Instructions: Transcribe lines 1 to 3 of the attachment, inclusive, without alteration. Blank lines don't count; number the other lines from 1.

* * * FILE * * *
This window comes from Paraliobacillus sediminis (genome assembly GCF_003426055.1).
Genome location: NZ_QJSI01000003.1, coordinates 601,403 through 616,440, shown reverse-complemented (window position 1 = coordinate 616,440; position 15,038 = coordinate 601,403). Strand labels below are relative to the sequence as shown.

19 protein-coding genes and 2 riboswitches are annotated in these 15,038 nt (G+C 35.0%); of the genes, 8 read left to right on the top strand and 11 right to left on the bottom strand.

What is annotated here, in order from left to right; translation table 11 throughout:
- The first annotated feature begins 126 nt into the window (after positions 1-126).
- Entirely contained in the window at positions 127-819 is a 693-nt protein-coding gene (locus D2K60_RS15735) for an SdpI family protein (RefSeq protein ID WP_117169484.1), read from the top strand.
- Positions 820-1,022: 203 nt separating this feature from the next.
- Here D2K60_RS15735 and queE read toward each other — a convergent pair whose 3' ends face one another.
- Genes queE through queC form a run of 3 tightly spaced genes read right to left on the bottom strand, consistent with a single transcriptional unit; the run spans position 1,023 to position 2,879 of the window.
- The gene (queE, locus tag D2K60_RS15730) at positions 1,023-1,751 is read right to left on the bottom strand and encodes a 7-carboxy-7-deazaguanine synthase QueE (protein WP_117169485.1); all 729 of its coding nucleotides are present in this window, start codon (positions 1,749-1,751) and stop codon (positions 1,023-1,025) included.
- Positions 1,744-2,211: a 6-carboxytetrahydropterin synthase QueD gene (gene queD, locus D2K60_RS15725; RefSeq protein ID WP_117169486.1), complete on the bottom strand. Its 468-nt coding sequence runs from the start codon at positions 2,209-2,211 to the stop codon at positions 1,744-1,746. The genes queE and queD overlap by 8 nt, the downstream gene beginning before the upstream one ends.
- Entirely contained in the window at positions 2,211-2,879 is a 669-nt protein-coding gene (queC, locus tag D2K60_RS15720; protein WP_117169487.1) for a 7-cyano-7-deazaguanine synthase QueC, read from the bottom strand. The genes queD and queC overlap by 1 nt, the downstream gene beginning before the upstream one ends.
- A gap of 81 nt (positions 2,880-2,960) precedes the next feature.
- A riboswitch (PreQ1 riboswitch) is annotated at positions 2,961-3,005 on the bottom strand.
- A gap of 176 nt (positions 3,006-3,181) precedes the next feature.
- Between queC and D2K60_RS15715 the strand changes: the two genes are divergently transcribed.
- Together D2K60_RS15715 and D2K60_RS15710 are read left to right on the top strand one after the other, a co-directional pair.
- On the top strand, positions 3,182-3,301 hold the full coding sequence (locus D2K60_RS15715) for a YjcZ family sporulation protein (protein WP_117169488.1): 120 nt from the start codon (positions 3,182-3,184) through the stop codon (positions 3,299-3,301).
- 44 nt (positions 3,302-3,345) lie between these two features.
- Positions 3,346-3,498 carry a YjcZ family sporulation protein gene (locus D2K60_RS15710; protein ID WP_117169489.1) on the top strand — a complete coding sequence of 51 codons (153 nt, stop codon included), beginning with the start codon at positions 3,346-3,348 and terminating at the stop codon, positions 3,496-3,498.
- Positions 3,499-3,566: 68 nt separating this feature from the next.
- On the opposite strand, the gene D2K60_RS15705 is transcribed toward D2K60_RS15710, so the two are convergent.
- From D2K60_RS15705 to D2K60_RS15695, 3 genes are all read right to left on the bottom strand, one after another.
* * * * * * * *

This window comes from Paraliobacillus sediminis (genome assembly GCF_003426055.1).
Genome location: NZ_QJSI01000003.1, coordinates 601,403 through 616,440, shown reverse-complemented (window position 1 = coordinate 616,440; position 15,038 = coordinate 601,403). Strand labels below are relative to the sequence as shown.

19 protein-coding genes and 2 riboswitches are annotated in these 15,038 nt (G+C 35.0%); of the genes, 8 read left to right on the top strand and 11 right to left on the bottom strand.